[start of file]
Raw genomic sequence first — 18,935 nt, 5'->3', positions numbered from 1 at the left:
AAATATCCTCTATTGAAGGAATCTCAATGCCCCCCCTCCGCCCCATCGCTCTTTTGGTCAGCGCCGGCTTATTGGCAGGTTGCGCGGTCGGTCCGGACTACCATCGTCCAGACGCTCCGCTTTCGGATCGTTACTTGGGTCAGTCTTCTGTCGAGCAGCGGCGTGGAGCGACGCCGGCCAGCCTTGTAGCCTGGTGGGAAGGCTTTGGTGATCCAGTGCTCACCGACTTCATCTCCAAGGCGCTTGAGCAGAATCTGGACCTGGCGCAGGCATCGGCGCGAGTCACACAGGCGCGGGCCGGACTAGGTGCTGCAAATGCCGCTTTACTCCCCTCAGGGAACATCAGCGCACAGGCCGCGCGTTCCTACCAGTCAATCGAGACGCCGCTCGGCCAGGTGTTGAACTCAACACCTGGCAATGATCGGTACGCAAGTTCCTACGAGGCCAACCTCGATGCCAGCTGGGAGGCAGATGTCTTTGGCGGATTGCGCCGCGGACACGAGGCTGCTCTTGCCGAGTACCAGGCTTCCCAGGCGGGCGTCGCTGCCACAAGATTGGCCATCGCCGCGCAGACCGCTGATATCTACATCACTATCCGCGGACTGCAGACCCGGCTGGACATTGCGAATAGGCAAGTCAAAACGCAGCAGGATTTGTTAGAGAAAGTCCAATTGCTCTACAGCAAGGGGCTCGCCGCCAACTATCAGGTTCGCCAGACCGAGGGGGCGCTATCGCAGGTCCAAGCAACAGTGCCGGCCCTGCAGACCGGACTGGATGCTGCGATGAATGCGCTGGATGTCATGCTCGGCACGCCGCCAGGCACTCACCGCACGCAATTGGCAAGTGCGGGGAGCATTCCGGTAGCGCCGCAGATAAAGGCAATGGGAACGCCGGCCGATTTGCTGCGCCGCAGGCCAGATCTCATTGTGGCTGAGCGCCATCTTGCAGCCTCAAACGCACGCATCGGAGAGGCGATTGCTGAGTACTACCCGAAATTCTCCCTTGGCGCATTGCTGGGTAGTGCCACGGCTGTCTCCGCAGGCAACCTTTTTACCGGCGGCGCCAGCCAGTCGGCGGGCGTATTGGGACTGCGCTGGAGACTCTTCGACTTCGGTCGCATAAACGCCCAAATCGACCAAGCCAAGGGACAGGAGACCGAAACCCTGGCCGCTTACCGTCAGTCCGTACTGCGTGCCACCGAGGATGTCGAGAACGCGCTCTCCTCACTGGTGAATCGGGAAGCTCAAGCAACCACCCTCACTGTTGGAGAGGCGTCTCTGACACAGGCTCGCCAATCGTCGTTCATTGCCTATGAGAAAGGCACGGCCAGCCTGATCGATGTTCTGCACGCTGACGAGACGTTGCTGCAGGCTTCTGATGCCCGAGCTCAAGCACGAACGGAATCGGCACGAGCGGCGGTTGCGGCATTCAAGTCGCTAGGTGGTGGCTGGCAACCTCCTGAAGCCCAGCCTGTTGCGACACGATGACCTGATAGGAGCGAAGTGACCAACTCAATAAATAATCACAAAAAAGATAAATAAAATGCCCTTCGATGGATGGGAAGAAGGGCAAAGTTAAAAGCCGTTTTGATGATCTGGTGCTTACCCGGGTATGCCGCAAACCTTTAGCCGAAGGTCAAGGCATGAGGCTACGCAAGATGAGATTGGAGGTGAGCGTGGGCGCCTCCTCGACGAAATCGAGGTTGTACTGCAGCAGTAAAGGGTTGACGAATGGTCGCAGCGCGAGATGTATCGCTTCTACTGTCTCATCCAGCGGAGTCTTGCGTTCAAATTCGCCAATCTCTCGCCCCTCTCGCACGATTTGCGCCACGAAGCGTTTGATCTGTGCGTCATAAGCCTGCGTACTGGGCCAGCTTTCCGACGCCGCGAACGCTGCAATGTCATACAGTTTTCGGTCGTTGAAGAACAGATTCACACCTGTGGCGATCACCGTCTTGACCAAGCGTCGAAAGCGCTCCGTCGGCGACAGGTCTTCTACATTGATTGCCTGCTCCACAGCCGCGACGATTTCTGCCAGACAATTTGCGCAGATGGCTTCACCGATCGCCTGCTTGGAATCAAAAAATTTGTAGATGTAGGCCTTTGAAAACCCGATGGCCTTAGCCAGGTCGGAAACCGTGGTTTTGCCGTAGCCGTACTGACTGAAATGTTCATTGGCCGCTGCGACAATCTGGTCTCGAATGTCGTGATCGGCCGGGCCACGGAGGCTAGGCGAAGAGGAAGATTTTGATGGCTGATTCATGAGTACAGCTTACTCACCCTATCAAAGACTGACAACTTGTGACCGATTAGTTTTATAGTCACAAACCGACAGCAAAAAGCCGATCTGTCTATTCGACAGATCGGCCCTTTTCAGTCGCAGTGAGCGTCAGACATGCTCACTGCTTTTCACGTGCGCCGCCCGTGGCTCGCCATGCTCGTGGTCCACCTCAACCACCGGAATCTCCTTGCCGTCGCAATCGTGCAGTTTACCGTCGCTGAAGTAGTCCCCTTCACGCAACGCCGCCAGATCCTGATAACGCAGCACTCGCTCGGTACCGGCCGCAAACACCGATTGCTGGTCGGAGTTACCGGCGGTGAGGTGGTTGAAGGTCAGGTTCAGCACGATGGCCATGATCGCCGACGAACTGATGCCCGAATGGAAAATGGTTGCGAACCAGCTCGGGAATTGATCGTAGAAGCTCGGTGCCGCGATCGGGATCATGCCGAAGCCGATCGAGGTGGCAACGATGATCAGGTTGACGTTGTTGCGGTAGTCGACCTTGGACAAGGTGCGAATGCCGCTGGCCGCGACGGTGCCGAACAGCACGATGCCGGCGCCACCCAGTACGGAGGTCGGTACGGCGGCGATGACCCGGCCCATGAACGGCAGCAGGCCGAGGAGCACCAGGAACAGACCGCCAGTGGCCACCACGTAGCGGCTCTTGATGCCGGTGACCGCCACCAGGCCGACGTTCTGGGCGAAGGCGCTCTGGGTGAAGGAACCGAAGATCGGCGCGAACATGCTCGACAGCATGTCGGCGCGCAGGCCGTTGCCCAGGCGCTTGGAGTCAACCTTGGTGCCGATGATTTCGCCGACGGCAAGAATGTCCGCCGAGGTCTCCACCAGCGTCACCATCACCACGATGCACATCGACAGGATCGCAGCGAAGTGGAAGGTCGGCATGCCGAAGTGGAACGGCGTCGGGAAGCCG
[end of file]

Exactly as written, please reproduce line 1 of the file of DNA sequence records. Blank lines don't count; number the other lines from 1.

Raw genomic sequence first — 18,935 nt, 5'->3', positions numbered from 1 at the left: